January 16, 2020 | 11:06am Enlarge Image Dead common murres lie washed up on a rocky beach in Whittier, Alaska, in 2016. AP Scientists have finally solved the mystery of what suddenly killed tens of thousands of birds a few years ago: It was “The Blob.” Researchers were baffled when as many as 1 million…
January 16, 2020 | 11:06am
Dead common murres lie washed up on a rocky beach in Whittier, Alaska, in 2016.
Scientists have finally solved the mystery of what suddenly killed tens of thousands of birds a few years ago: It was “The Blob.”
Researchers were baffled when as many as 1 million common murres — an abundant breed of North Pacific seabird — died at sea between summer 2015 and spring 2016, with 62,000 of their starved bodies washing up on California and Alaska beaches.
Now, new research published Wednesday in the journal Plos One explains why.
The mass die-off coincided “with the most powerful marine heatwave on record,” the study says, creating “an enormous volume of ocean water (the ‘Blob’) from California to Alaska with temperatures” significantly higher than average. The hot water killed off the plankton species the birds eat, reducing their food supply and causing them to starve.
Sea lions, puffins and whales were also negatively impacted — but the murres were hit hardest. Although seabirds are known to have periodic die-offs, this one was far larger than the typical event.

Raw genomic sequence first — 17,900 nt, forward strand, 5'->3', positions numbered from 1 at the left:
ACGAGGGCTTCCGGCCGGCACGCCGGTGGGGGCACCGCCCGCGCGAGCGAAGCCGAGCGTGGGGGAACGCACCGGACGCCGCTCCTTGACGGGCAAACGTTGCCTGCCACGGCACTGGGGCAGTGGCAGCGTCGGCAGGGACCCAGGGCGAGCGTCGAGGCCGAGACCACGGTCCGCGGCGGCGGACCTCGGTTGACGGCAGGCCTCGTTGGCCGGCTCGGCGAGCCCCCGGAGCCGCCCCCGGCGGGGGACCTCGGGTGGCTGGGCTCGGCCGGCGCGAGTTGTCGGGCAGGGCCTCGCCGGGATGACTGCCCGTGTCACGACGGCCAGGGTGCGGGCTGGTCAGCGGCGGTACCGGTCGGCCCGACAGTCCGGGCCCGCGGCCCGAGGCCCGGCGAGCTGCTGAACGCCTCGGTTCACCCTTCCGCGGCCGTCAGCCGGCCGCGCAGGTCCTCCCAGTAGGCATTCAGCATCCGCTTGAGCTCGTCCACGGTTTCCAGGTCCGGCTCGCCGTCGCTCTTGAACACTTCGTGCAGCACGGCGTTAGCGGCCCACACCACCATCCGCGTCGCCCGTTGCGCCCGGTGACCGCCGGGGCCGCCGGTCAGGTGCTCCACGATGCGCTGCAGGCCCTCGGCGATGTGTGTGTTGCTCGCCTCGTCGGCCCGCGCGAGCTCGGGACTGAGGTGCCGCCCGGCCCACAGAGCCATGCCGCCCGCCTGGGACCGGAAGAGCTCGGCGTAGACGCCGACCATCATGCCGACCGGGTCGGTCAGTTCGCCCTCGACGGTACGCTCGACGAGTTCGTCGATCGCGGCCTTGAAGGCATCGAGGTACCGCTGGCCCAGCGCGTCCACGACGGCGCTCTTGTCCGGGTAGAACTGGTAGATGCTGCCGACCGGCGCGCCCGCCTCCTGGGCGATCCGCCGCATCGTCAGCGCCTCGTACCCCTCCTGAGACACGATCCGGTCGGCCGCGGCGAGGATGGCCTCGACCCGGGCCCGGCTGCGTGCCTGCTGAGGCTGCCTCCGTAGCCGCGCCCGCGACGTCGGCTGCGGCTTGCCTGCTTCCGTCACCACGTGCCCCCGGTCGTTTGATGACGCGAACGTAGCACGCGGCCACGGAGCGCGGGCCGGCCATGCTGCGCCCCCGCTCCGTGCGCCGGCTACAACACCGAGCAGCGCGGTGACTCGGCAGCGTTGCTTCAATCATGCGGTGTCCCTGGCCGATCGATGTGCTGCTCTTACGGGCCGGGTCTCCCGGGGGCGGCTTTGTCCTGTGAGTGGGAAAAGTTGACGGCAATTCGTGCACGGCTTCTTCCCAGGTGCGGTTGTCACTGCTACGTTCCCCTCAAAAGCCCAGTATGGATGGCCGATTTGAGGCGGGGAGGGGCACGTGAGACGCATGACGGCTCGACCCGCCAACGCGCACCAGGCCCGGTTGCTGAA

More than 4,600 of the birds’ carcasses washed up on one beach alone during the Blob’s reign. It is unknown how long the bird population will need to recover from the deaths.
“The magnitude and scale of this failure has no precedent,” said John Piatt, lead study author and a research biologist at the US Geological Survey’s Alaska Science Center, in a press release. “It was astonishing and alarming, and a red-flag warning about the tremendous impact sustained ocean warming can have on the marine ecosystem.”
Researchers began suspecting that warmer ocean temperatures were the cause for the murres’ deaths soon after they occurred, but have only now confirmed it. “If tens of thousands of them are dying, it’s because there’s no fish out there, anywhere, over a very large area,” Piatt announced in 2017, saying unusually warm water temperatures were likely to blame.
Dead common murres lie on a rocky beach in Whittier, Alaska.
A common murre, or guillemot, flapping its wings in the waters of Kenai Fjords National Park, Alaska.
Universal Images Group via Getty